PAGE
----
Dani Garavelli: How did we let Donald Trump’s Twitter storm blow over?

The career of Jayda Fransen, deputy leader of Britain First, was resuscitated by the oxygen of publicity. Picture: 
Daniel Leal-Olivas/Getty
The career of Jayda Fransen, deputy leader of Britain First, was resuscitated by the oxygen of publicity. Picture: Daniel Leal-Olivas/Getty
Share this article
0
Have your say

The long overdue announcement that there was to be a parting of the ways between the Mail and Katie Hopkins sent a small frisson of excitement through her many detractors. Sure the decision was prompted by the money she was costing the newspaper in libel fees rather than any sudden pang of conscience, but even so, the woman who once compared African migrants to cockroaches was finally getting her comeuppance.

Having lost her weekly show on LBC and been forced by protesters to cancel a recent appearance at the Lewes Speakers Festival, it felt as if the tide was turning against purveyors of hate; from now on, right-wing extremists and attention-seeking narcissists would return to howling at the moon.

Better still, perhaps it would signal a return to the days when you couldn’t justify spouting demonstrable falsehoods (such as Hopkins’ claim that the crash outside London’s Natural History Museum was a terrorist attack) on the grounds that they were “her opinion” or that – while inaccurate – they held some greater truth.

Alas, it was not to be; less than a week later an unhinged Donald Trump – who once praised Hopkins for claiming parts of London were so radicalised people were afraid to go there – had turned his attention to another member of the lunatic fringe: Jayda Fransen, the deputy leader of Britain First.

The president endorsed Fransen’s Islamophobia by re-tweeting three inflammatory videos from her account. All of them purported to show Muslims committing nefarious acts; all three were either misleading – a youth shown attacking a Dutch teenager was not, as she claimed, a migrant – or unverified.

But Trump, who recently accused CNN of fake news, allowing the Libyan media to throw doubt on its report that modern-day slave auctions were being held in the country, was not interested in the tweets’ provenance or their accuracy. He cared only that they served his wider agenda: to foster fear and hate within the UK.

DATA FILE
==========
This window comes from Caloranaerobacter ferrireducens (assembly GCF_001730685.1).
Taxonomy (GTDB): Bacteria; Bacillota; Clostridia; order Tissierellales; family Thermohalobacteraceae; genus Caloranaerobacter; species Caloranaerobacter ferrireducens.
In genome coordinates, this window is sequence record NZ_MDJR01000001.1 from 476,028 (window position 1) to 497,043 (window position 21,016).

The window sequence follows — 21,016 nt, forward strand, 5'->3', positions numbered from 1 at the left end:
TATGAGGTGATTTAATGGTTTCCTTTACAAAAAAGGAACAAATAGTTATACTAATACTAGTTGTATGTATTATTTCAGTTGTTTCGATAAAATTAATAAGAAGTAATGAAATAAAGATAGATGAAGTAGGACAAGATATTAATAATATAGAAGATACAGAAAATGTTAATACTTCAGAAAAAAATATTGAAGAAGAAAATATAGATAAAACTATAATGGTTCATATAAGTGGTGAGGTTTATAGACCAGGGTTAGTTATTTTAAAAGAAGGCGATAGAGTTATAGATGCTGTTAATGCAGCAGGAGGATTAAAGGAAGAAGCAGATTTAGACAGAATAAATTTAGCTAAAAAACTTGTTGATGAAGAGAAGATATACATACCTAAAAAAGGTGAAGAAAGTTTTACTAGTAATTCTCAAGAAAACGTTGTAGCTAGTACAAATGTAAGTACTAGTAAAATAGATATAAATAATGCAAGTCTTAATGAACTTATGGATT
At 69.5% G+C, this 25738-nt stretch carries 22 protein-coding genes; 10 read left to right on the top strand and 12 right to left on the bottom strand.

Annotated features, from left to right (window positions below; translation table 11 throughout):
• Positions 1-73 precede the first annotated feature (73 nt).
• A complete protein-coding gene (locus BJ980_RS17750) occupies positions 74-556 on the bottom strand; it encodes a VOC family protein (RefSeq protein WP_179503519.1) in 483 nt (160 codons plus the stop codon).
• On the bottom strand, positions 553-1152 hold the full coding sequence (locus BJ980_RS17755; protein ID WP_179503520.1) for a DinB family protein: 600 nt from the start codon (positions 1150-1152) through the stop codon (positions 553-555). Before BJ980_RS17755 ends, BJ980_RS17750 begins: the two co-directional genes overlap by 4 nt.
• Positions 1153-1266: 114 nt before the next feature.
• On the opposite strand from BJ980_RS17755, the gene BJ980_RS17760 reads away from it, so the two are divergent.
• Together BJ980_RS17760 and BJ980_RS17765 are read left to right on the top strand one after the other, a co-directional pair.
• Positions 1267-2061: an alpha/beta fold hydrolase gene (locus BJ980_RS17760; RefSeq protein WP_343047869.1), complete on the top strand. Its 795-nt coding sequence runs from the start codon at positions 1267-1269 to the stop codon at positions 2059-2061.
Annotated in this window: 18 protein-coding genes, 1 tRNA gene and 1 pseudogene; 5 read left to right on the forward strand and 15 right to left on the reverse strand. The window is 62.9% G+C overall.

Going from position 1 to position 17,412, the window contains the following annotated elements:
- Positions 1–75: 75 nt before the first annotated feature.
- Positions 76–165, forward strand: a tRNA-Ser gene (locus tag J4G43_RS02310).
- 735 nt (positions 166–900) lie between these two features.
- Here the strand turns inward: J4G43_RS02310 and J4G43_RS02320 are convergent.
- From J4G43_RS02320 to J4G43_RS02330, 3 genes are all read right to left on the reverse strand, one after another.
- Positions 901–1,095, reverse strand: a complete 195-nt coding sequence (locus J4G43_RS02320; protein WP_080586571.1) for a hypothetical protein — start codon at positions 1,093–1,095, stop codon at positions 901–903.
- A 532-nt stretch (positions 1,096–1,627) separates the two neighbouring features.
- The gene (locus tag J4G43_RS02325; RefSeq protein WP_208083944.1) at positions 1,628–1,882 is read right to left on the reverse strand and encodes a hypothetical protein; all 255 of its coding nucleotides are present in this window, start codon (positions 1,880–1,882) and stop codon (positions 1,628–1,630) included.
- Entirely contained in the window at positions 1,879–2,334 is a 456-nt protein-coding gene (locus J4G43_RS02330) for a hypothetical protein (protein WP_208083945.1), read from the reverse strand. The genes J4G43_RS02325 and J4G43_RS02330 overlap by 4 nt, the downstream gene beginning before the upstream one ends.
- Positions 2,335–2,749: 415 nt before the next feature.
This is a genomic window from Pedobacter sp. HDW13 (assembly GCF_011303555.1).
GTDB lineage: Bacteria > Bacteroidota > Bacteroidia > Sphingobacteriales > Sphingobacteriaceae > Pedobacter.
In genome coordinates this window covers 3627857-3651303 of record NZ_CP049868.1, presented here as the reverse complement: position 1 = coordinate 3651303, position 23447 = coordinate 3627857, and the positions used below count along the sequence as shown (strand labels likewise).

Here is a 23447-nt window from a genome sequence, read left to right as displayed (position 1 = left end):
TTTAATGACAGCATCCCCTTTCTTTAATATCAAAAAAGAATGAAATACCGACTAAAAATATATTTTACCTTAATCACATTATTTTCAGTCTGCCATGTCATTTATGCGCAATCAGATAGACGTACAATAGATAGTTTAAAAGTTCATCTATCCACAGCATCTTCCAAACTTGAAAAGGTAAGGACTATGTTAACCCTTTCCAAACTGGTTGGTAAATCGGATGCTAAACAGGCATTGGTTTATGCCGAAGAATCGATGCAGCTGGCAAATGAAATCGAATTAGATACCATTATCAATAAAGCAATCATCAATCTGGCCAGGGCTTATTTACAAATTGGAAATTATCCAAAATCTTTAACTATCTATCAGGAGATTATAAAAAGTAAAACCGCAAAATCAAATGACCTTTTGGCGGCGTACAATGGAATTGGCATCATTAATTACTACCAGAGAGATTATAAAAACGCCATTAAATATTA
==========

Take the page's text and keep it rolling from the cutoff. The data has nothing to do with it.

Before last week, the number of people outside the political bubble who knew Fransen’s name was probably quite small. Although the group hit the headlines when terrorist Thomas Mair repeatedly shouted its name while murdering MP Jo Cox, it has a minuscule membership and is an electoral nonentity. When Fransen stood in the Rochester and Strood parliamentary seat in a 2014 by-election, she polled just 56 votes (0.1 per cent).

Yet, by re-tweeting her posts to his 43.8 million followers, Trump boosted her profile and lent legitimacy to her claim that the charges of religiously aggravated harassment she faces are a form of persecution.

So how did the British establishment react to the leader of the free world’s attempt to sow hostility and division? Well, superficially at least, politicians appeared to unite in opposition to his actions. Theresa May who, less than a year ago, was on hand-holding terms with the president, said he had been “wrong” to post the videos, Jeremy Corbyn called them “a threat to our society” and Piers Morgan said this was the worst thing he had done since taking office. Such was the apparent consensus that Cox’s widower Brendan thanked Trump for reminding us that we have “#moreincommon and no time for hatred.”